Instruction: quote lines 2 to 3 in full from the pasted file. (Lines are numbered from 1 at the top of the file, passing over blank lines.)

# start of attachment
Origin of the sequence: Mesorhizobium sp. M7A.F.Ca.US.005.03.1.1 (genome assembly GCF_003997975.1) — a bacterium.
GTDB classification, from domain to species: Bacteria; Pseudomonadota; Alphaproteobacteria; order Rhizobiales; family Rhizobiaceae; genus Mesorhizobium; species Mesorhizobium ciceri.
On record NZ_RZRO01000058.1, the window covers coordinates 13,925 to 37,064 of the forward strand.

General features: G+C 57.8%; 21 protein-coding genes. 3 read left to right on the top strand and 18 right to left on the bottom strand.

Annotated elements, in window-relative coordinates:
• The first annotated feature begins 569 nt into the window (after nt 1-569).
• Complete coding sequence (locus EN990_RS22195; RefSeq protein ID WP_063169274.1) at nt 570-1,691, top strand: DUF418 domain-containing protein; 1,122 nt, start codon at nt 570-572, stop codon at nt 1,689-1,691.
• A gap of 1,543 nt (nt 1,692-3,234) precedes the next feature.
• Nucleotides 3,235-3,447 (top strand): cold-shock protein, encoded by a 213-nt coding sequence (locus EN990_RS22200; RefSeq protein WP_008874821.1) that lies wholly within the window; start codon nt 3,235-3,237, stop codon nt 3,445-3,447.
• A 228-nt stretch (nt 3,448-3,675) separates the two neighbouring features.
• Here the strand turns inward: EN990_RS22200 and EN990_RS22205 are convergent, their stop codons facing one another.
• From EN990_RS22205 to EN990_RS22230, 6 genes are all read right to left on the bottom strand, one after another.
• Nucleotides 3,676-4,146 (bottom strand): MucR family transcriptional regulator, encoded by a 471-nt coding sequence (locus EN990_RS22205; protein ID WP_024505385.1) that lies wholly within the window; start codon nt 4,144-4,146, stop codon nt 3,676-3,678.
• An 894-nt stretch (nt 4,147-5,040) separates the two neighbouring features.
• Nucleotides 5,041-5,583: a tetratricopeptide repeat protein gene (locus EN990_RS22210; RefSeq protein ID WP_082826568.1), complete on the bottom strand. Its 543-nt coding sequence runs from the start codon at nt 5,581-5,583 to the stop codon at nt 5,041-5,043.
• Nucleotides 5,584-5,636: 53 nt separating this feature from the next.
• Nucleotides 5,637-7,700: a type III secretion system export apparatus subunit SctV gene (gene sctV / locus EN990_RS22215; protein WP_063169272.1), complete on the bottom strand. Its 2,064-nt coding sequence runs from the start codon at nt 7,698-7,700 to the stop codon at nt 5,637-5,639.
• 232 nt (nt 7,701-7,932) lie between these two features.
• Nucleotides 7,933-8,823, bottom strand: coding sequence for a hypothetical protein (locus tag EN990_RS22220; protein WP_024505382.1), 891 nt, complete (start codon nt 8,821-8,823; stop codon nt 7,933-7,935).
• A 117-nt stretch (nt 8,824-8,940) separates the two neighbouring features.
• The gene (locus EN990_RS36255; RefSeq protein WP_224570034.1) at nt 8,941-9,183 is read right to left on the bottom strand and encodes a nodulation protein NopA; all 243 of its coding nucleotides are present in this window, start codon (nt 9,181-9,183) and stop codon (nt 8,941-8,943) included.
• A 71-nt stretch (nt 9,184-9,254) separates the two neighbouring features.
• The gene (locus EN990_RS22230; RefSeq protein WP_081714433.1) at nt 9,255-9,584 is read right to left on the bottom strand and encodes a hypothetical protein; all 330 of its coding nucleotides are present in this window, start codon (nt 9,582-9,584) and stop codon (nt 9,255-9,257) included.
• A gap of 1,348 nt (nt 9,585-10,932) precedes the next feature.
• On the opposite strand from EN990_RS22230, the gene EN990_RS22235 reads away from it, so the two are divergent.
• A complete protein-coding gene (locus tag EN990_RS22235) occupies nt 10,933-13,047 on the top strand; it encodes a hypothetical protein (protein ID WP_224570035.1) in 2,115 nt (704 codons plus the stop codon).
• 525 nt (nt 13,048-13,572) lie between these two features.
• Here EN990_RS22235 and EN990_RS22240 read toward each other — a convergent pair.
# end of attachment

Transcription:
GTDB classification, from domain to species: Bacteria; Pseudomonadota; Alphaproteobacteria; order Rhizobiales; family Rhizobiaceae; genus Mesorhizobium; species Mesorhizobium ciceri.
On record NZ_RZRO01000058.1, the window covers coordinates 13,925 to 37,064 of the forward strand.